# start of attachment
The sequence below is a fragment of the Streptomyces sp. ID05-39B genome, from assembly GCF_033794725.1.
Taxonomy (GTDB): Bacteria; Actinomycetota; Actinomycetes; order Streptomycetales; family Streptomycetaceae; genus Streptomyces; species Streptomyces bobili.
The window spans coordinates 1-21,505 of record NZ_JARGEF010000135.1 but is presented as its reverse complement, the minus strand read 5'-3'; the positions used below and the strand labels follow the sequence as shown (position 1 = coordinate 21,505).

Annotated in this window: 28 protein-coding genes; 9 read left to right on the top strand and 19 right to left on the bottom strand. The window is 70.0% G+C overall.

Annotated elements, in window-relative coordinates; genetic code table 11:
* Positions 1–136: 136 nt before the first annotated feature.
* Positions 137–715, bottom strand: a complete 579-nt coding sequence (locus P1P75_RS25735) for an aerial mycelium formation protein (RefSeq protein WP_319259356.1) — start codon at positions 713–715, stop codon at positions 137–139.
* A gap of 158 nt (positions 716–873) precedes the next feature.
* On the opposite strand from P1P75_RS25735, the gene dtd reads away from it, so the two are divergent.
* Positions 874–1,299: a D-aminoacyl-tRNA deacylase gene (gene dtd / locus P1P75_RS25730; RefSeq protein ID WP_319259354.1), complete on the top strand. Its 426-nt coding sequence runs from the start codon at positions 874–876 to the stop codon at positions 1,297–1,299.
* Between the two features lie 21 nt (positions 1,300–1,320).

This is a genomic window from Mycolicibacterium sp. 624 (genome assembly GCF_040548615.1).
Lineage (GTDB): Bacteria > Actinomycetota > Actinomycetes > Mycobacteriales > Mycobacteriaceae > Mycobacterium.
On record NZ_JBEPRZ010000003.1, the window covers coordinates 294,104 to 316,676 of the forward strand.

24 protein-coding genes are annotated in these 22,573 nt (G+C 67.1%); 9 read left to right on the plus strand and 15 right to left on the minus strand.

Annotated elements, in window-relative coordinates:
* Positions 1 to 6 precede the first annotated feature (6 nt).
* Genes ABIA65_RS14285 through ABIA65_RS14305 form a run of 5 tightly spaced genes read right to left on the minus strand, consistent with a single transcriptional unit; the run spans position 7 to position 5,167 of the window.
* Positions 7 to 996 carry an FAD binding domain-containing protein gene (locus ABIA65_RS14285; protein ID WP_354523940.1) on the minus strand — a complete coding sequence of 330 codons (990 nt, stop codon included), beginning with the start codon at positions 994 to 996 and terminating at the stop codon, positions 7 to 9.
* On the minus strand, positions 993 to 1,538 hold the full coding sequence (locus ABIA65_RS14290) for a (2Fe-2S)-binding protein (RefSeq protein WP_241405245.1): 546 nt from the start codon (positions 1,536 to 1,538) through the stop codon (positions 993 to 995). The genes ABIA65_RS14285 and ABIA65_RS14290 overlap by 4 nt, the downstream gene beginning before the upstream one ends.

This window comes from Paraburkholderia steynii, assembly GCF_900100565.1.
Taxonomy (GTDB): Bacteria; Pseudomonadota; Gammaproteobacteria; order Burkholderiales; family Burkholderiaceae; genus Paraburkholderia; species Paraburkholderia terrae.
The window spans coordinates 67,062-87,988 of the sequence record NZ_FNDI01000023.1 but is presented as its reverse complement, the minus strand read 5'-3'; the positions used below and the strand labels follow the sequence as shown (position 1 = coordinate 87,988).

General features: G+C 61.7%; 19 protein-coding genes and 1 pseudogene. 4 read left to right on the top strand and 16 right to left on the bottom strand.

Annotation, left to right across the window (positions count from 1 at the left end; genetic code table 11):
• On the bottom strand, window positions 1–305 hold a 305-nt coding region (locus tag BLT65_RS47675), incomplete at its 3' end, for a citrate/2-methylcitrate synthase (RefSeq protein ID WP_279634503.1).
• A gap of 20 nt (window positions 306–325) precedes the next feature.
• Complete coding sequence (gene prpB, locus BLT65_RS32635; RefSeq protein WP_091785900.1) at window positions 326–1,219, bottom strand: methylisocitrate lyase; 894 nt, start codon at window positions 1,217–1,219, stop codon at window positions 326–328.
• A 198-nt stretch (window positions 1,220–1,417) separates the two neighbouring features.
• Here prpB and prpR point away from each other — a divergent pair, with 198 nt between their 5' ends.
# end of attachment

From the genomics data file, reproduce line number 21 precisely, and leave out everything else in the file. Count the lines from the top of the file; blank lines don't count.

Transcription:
This window comes from Paraburkholderia steynii, assembly GCF_900100565.1.